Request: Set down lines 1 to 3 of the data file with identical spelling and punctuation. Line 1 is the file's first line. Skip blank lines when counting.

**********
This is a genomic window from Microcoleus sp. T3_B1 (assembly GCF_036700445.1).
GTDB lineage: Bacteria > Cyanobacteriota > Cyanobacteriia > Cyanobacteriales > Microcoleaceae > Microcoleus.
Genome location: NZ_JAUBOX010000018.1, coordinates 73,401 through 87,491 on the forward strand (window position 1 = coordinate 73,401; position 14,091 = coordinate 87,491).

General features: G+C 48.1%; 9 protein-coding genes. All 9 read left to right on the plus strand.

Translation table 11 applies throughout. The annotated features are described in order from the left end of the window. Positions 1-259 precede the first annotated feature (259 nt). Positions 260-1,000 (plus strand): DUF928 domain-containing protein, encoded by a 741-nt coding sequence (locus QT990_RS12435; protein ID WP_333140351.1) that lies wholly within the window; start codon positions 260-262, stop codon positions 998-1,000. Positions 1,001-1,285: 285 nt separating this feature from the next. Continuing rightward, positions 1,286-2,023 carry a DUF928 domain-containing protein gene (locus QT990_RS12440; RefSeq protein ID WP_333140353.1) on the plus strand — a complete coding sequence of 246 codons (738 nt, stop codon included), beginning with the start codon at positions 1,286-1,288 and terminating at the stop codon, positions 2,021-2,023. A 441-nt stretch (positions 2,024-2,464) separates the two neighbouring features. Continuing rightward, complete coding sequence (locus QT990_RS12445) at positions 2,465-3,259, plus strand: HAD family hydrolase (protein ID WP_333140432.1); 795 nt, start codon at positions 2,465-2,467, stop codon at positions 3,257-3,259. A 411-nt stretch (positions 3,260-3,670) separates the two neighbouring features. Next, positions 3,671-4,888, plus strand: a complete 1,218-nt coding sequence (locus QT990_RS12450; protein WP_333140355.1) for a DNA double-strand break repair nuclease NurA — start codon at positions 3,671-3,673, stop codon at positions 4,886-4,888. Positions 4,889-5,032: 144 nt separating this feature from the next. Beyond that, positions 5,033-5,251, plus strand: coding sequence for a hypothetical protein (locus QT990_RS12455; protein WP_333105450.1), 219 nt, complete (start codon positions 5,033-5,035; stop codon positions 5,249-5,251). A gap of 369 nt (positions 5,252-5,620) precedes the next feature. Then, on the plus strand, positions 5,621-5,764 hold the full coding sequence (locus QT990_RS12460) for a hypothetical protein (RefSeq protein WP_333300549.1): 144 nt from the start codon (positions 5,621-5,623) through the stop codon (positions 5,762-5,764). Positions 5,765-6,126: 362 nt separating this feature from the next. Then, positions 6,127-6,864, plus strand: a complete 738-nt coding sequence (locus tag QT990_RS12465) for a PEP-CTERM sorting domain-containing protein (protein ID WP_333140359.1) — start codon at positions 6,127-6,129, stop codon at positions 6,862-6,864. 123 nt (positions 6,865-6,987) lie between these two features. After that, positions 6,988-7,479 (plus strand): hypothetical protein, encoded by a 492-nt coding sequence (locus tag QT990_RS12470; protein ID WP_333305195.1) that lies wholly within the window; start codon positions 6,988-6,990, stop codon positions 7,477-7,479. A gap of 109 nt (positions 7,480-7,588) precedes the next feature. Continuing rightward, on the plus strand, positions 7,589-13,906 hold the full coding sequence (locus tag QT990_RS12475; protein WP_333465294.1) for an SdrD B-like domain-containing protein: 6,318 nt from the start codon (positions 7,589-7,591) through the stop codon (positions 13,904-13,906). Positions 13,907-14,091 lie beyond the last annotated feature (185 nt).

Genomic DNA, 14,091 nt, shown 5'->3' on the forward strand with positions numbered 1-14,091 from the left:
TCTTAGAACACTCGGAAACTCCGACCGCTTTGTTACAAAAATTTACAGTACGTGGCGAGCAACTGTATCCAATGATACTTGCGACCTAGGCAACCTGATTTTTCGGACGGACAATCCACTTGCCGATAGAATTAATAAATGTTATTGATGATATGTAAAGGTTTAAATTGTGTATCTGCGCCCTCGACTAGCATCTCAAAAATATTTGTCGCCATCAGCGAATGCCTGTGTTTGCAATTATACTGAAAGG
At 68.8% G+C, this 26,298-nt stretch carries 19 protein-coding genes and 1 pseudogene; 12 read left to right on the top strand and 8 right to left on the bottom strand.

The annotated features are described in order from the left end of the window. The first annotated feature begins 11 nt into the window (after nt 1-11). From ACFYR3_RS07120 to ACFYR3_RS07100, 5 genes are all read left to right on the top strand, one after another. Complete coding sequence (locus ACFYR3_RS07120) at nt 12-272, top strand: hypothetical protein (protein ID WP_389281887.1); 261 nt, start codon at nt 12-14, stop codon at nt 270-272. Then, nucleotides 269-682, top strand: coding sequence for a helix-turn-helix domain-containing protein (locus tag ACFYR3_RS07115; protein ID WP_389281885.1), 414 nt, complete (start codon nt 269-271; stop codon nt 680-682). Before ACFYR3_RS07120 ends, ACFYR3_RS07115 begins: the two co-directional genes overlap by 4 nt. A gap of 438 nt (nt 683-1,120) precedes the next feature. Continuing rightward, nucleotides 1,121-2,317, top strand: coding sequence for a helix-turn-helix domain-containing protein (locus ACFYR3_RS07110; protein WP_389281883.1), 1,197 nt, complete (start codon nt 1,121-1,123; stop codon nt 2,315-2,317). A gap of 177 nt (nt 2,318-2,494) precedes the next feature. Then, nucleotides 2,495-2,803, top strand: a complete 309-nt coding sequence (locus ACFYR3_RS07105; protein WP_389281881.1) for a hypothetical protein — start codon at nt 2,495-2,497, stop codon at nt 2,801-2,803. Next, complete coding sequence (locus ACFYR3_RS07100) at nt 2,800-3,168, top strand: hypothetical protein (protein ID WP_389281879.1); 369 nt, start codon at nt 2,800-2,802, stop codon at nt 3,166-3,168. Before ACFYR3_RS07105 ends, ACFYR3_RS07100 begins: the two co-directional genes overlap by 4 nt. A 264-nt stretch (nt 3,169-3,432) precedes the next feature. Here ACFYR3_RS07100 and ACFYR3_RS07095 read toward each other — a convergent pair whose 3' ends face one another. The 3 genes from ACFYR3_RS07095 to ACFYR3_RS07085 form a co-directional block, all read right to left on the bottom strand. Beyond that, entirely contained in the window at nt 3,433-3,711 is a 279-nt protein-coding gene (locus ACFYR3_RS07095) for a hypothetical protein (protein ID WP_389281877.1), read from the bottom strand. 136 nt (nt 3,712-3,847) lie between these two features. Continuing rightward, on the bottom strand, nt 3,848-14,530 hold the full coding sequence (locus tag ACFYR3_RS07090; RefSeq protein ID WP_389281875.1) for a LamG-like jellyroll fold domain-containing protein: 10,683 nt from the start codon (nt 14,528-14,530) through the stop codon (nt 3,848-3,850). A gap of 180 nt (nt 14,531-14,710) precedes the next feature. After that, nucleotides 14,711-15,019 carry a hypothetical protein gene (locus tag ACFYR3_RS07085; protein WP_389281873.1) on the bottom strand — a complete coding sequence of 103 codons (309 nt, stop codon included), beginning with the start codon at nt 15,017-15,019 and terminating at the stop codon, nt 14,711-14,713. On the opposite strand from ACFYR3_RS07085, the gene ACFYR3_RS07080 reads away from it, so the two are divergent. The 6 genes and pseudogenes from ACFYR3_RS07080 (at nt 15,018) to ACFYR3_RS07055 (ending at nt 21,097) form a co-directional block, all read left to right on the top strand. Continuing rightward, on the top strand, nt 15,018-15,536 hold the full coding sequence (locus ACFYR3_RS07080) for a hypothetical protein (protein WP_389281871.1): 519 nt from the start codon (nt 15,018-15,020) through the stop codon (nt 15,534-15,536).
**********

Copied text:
This is a genomic window from Microcoleus sp. T3_B1 (assembly GCF_036700445.1).
GTDB lineage: Bacteria > Cyanobacteriota > Cyanobacteriia > Cyanobacteriales > Microcoleaceae > Microcoleus.
Genome location: NZ_JAUBOX010000018.1, coordinates 73,401 through 87,491 on the forward strand (window position 1 = coordinate 73,401; position 14,091 = coordinate 87,491).